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Why, thank you, horses4sale! Rereading my post right now, I must say, I think I did a nice job on it too! Hee hee!

Lisa
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Old 06-06-2005, 10:56 PM  
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whilst I agree partially with jmprider and horses4sale, I do not agree entirely. Weight should be properly proportioned between the knees and the heels. Relying entirely on the stirrups for your balance isn't a great idea.. as you can much more easily (especially when you don't have experienced balance) throw that poor saddle out of balance itself, and soon find yourself riding underneath your steed. (or on the ground, at that.. hehe) The important thing is to connect with the horse and not put all of your pressure and weight into a one area... it takes time and practire to feel what is right.
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Old 06-07-2005, 05:05 AM  
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Just started riding

I have to tell you all a little story about Cynthia She started showing on Jazz last year and was herself a "greenhorn" along with her horse She had an awful time staying in her saddle and found herself on the ground several times It was embarrassing
I said, ok I know what she needs to work on. Next two weeks she rode without the saddle. I knew she would learn to balance herself on Jazz's back without relying on the saddle and horn to keep her in. Did the trick and she has kept her seat with every twist and turn now So I have to agree with the bareback riding for learning true balance. Do it in an areana or round pen tho till you are sure of yourself and have learned to keep your seat Happy and safe riding. Stormy
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Old 06-07-2005, 10:42 AM  
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Iwould acturally suggest starting out in a small pasture, or portable round pen, Arenas and round pens with footings tend to make for hard landings I'd rather and in than hit the bluestone again.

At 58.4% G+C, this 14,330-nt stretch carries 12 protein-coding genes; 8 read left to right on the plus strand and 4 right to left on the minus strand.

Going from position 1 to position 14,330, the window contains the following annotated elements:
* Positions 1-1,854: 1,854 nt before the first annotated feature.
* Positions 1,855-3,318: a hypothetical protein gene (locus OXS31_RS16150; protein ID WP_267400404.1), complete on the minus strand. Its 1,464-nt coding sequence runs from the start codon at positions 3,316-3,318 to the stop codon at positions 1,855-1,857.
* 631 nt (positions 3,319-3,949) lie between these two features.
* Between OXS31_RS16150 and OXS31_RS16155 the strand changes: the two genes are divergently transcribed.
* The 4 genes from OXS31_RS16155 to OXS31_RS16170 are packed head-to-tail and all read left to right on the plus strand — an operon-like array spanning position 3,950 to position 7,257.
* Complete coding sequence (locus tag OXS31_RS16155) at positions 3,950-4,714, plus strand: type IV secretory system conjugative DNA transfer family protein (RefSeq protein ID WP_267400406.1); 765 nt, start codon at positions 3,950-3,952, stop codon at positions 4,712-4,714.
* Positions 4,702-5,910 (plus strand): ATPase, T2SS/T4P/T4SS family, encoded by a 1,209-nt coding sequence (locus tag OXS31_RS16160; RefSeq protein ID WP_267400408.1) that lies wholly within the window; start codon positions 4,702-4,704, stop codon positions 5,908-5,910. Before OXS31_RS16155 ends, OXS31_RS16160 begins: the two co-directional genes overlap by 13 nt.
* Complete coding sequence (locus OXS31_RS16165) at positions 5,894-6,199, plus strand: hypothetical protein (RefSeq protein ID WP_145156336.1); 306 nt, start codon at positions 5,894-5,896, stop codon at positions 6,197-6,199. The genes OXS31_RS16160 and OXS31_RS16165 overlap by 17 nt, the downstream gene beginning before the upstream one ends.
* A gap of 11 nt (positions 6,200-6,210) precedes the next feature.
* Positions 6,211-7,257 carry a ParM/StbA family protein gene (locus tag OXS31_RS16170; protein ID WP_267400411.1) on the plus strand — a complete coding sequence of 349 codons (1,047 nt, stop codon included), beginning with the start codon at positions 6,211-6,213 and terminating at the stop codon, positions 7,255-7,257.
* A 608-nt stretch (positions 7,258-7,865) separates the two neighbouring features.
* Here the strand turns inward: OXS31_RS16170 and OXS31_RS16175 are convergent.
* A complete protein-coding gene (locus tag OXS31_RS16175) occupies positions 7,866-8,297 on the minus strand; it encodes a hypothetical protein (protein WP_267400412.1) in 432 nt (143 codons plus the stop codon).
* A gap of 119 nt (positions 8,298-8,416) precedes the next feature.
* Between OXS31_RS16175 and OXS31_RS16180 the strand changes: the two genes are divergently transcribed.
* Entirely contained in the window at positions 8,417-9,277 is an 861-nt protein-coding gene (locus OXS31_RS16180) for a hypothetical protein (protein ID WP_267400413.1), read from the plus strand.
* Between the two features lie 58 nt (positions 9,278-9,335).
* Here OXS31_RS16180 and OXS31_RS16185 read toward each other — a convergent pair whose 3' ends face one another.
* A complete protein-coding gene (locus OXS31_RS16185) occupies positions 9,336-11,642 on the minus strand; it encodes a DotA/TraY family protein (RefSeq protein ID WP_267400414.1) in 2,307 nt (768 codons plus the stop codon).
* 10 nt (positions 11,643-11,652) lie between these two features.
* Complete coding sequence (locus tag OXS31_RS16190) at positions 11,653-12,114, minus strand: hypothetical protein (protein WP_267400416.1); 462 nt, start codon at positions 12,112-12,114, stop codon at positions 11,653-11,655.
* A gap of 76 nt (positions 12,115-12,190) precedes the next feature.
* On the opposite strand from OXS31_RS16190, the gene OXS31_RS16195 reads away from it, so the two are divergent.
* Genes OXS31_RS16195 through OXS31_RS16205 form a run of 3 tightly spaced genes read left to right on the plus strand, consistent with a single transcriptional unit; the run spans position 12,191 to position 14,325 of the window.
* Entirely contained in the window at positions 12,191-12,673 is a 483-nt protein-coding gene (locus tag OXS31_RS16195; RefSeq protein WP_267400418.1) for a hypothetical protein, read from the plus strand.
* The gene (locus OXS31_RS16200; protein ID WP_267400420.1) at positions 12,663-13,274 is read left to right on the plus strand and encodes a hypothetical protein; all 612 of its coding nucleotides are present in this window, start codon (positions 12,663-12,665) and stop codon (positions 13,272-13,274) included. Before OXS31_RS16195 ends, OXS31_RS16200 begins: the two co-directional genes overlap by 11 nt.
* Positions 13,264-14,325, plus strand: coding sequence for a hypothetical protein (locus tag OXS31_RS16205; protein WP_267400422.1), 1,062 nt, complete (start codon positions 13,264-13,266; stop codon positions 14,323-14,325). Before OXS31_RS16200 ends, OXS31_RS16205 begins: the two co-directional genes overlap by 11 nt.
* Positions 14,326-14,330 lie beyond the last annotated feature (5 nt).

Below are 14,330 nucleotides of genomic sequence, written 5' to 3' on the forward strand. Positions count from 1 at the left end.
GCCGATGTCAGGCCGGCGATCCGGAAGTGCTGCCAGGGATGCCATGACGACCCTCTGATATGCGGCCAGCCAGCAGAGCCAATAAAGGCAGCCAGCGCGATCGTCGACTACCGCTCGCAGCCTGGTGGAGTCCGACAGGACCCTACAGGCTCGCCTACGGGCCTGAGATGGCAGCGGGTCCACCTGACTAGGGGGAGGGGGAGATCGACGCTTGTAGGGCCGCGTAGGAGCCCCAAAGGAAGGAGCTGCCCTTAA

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Old 06-07-2005, 01:05 PM  
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Jaxie -

Neither horses4sale nor myself said to use your stirrup for balance or support. That would be incorrect riding as well.
You do need to sink your weight into your lower leg and heels. That is your base of support while riding.
Quote:
as you can much more easily (especially when you don't have experienced balance) throw that poor saddle out of balance itself, and soon find yourself riding underneath your steed.
There is no amount of pressure that you can put in your lower leg that is going to throw your saddle "off balance," (unless it is uneven weight) putting you under your horse. If this occurs, you have alot more problems than just putting weight in your lower leg. (Your upper body balance has to be off as well, and your girth extremely loose.)
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Old 06-07-2005, 03:02 PM  
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As a moderator, I'm going to step in here.

We all share different perspectives on riding well. There is no "right way" to ride. The whole idea should be safety first, and fun second. Everything else falls into fringe benefits.

And what it means to be a good rider cannot be measured by status. I've seen many a great trail rider that could give an event rider a run for the money.

Sometimes our meaning is lost when typing words on a screen, as it's hard to convey in words, what we sometimes only see in pictures in our heads. It's hard to relate our picture to others and come across clearly sometimes.
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Old 06-07-2005, 03:58 PM  
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Once again jmprider I couldn't agree more! You seem to beat me to it every time!